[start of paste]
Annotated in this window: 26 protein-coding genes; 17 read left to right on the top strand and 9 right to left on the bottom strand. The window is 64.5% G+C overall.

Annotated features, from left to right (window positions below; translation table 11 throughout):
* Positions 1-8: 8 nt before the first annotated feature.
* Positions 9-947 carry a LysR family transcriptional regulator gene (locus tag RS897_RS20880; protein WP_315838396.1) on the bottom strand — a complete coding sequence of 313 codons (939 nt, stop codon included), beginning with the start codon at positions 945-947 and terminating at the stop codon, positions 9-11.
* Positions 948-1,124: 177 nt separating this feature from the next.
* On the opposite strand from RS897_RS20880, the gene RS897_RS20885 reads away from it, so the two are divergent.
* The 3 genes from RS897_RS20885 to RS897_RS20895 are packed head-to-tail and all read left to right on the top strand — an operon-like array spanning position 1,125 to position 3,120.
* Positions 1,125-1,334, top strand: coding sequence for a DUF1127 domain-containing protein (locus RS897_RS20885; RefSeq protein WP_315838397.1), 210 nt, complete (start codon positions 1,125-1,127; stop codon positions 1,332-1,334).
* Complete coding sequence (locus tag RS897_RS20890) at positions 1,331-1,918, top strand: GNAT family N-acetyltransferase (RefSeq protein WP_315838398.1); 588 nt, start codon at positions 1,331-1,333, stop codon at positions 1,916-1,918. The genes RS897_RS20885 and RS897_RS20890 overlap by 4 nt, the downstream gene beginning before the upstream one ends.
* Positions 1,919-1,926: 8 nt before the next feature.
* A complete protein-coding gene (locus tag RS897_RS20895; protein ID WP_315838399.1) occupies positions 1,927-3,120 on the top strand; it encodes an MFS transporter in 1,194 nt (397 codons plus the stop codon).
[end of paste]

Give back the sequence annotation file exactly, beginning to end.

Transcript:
Annotated in this window: 26 protein-coding genes; 17 read left to right on the top strand and 9 right to left on the bottom strand. The window is 64.5% G+C overall.

Annotated features, from left to right (window positions below; translation table 11 throughout):
* Positions 1-8: 8 nt before the first annotated feature.
* Positions 9-947 carry a LysR family transcriptional regulator gene (locus tag RS897_RS20880; protein WP_315838396.1) on the bottom strand — a complete coding sequence of 313 codons (939 nt, stop codon included), beginning with the start codon at positions 945-947 and terminating at the stop codon, positions 9-11.
* Positions 948-1,124: 177 nt separating this feature from the next.
* On the opposite strand from RS897_RS20880, the gene RS897_RS20885 reads away from it, so the two are divergent.
* The 3 genes from RS897_RS20885 to RS897_RS20895 are packed head-to-tail and all read left to right on the top strand — an operon-like array spanning position 1,125 to position 3,120.
* Positions 1,125-1,334, top strand: coding sequence for a DUF1127 domain-containing protein (locus RS897_RS20885; RefSeq protein WP_315838397.1), 210 nt, complete (start codon positions 1,125-1,127; stop codon positions 1,332-1,334).
* Complete coding sequence (locus tag RS897_RS20890) at positions 1,331-1,918, top strand: GNAT family N-acetyltransferase (RefSeq protein WP_315838398.1); 588 nt, start codon at positions 1,331-1,333, stop codon at positions 1,916-1,918. The genes RS897_RS20885 and RS897_RS20890 overlap by 4 nt, the downstream gene beginning before the upstream one ends.
* Positions 1,919-1,926: 8 nt before the next feature.
* A complete protein-coding gene (locus tag RS897_RS20895; protein ID WP_315838399.1) occupies positions 1,927-3,120 on the top strand; it encodes an MFS transporter in 1,194 nt (397 codons plus the stop codon).